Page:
Six common leadership hurdles

by | Nov 16, 2011 | Uncategorized | 1 comment

In my last post I noted that one of the insights that arose from Robert Clinton’s research on biblical, historical and contemporary leaders is that few leaders finish well. Clinton dug deeper into this issue and discovered “six barriers to finishing well.” It is good to know and be reminded of these common problem areas. Awareness of these leadership tendencies is a first step in avoiding them.

Barrier 1: Finances — their use and abuse. Responsible leaders diligently work to insure that their organizations function at high levels of financial accountability and transparency.

Barrier 2: Power — its abuse. Responsible leaders don’t consolidate power. Instead, they distribute power. Consolidated power is efficient and can be effective in the short term. However, over time power tends to corrupt and results in abuse of people and other organizational resources.

Barrier 3: Pride. Responsible leaders genuinely pass accolades on to others. The Bible is not kidding when it says that pride precedes destruction. Humility might be a rare characteristic in leaders, but it is valuable.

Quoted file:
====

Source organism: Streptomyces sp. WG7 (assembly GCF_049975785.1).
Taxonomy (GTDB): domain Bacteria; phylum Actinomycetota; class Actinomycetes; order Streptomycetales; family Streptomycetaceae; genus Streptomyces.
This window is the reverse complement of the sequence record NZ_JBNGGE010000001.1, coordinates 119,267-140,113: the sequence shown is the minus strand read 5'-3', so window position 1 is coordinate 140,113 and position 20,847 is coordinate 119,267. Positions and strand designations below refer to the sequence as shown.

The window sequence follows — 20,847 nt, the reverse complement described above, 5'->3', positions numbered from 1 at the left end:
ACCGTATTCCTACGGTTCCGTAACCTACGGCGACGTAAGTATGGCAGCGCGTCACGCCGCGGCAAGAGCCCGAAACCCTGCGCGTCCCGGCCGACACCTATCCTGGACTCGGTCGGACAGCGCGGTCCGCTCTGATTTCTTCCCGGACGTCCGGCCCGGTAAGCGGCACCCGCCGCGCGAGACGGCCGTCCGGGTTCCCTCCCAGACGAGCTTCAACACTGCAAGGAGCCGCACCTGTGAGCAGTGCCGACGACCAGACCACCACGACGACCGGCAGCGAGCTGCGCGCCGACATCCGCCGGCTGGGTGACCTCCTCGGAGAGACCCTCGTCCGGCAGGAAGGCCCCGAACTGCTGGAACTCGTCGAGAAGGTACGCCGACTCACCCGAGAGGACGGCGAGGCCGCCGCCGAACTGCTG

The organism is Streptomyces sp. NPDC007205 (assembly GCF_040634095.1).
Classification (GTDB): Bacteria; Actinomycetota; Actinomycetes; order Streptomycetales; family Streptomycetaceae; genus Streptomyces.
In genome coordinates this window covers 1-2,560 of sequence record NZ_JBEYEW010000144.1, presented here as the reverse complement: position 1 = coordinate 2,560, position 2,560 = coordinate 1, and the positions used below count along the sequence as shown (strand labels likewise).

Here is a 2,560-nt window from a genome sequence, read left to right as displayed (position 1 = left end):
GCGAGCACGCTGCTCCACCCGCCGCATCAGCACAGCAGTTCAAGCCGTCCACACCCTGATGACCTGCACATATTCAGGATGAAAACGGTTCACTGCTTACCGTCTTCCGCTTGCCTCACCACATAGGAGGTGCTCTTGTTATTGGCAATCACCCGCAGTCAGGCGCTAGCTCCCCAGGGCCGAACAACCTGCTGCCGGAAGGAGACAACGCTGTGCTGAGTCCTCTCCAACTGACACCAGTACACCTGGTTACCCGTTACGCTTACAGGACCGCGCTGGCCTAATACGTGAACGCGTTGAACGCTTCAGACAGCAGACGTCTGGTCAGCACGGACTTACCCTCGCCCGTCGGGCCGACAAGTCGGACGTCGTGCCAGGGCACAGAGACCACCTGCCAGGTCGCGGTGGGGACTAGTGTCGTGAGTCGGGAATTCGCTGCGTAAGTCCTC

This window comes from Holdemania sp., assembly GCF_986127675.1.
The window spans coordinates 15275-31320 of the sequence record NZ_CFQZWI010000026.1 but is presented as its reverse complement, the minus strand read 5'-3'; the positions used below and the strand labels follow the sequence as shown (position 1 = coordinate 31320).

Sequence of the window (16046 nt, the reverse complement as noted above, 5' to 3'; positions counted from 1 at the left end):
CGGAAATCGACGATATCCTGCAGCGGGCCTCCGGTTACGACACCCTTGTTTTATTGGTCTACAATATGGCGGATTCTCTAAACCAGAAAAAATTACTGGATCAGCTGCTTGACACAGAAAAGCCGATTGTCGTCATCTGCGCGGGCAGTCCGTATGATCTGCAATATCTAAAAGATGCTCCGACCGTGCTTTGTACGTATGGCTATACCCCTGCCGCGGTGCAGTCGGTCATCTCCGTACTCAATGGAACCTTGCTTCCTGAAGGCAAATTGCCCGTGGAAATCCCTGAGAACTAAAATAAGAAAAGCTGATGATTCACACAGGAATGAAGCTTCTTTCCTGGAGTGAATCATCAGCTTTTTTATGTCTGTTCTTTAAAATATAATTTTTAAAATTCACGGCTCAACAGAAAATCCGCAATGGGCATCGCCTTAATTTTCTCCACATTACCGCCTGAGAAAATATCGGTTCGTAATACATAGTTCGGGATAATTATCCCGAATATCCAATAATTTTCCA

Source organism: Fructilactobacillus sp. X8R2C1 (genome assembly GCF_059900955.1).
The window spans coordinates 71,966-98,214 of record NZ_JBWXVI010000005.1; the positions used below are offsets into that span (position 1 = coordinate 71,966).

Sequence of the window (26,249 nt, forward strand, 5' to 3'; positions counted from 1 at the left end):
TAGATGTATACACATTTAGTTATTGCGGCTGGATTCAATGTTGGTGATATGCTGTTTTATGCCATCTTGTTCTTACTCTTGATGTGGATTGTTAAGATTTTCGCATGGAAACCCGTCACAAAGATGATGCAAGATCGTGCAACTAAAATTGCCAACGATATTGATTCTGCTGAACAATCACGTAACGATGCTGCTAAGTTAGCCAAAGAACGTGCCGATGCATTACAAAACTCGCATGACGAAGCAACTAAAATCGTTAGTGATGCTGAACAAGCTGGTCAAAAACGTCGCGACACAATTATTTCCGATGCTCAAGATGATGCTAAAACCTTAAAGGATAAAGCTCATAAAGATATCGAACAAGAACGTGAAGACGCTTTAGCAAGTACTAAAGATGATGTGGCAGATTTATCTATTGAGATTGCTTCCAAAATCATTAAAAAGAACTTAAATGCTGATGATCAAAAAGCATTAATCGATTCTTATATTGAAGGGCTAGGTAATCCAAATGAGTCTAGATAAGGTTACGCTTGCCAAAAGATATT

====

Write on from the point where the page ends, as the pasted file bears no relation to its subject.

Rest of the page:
Barrier 4: Sex — illicit relationships. Responsible leaders desire purity and recognize their weaknesses. They buttress their good intentions with accountability structures.

Barrier 5: Family — problems between family members. Responsible leaders consider their family relationships as one of their most important ministries. They give sufficient time and attention to maintain these relationships at a high level.

Barrier 6: Plateauing. Responsible leaders continue to learn and grow through their entire lives.

1 Comment

  1. James Stephens

    Hi Greg,

    Very good reminders. Profited much from Clinton’s Leadership course. Finishing well is not as easy as it appears. Question: What happened to the Caleb Declaration? I think that was an incredible idea. Is there a Facebook page that signers might visit? Btw, I think the blog fits you well. You have a ton of lessons to share. Greetings to the family. Have a great Thanksgiving. James and Elizabeth Stephens


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